The house I lived in as a child was vast and airy and though it faced the main road we were blissfully unaffected by it because of a row of trees acting as a divider. The breeze was always a degree cooler and every change of season offered a new view to relish. Most of the year round there would be an array of wild flowers thriving on the branches or on the scrubs beneath the trees: pungent smelling, yet attractive bunches of tiny, pink flowers, yellow and pink ones with silk-like stamen threads for petals and little, pure white blossoms, which kept spiralling downwards due to their wispiness. Lounging on the terrace and gazing at the treetops could easily ferry one to Never land.
But as it mostly happens, this blessedness too was shattered when one early afternoon I found a small group of workers bringing down their axes on the trees. I enquired with my mother about it to be informed that the trees were being felled down so that they would not bother the new telephone wires to be set up. She assured me that only the tall ones would be hewed, and a fat lot of good that did to me! I contemplated affronting the men for a moment but let’s admit it I was just a kid. So, by evening, all that remained in front of my home was a bunch of dense shrubbery and few mangled low set trees.
Months passed and I got used to the almost barrenness. Then we moved to a new house and to my utter disappointment the neighbourhood was not only wholly devoid of trees but also the dust from the nearby construction sites made it difficult to take in any fresh air. The buildings here were taller and one could do only so much as to climb up to the third floor terrace to see the sky. Soon, the construction was over and the houses loftier and sprouting in every direction. Now, being inside the house or out on the terrace did not make a difference for both were just as stifling and dull a place.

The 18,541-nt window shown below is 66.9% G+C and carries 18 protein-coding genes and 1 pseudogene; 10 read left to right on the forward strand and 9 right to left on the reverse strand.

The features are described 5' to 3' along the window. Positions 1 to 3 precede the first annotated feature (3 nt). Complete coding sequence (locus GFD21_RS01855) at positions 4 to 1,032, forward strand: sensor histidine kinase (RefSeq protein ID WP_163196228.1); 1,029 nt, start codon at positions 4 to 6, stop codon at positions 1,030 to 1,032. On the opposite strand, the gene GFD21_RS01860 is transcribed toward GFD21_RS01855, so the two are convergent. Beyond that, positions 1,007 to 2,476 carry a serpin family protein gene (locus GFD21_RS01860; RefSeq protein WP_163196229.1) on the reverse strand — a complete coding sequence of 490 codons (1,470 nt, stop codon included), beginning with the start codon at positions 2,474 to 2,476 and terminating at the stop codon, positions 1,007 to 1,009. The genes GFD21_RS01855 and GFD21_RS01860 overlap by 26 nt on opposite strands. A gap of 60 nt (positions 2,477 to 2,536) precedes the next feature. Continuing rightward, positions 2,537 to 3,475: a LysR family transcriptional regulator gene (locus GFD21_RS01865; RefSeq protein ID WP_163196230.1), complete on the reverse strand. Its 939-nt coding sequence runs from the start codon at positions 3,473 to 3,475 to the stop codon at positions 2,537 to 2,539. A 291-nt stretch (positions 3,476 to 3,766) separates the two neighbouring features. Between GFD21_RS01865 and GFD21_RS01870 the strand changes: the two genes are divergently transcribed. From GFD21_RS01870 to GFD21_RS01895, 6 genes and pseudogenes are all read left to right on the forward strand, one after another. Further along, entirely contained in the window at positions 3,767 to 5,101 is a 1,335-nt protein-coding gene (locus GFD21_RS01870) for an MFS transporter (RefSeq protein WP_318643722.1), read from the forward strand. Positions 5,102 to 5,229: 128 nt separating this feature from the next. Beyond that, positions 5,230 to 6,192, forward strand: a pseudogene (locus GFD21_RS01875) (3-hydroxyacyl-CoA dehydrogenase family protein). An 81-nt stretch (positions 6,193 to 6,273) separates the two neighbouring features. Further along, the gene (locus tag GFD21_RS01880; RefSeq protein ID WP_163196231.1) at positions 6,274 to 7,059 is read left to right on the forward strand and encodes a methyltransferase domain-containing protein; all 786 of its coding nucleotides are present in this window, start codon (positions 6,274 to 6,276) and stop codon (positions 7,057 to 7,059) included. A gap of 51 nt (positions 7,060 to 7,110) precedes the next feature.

Standing on the ground, I had to strain my eyes to catch glimpses of the sky which seemed like pleasant ink blots on a mainly grey concrete paper. It felt as if chunks of the skies had fallen to make place for the obstinately developing cities. Once again man had brought down one of nature’s ornament and moulded it to his own use, but only for so long.
Now, when I pass by my former house I realize there is no limit to human ignorance. The whole strip of trees has vanished and in its place are broader roads and shops – a symbol of humans’ development and humanity’s degeneration; for what can anyone promise their children if it does not include the right to a healthy environment, a claim to merry outdoor amusements and the prospect of beholding all the nature’s marvels? However, clichéd it may sound but we are depriving the future and the present of the life that was intended for them.
But thank the Lord for such creatures as gardeners who can turn the most desolate of places into miniature gardens. I do not have to distress myself with lack of greenery because of them. Though difficult it was, I’ve made my transition from lush trees to potted plants; the only question that haunts me is what will be next, now that the sky has fallen?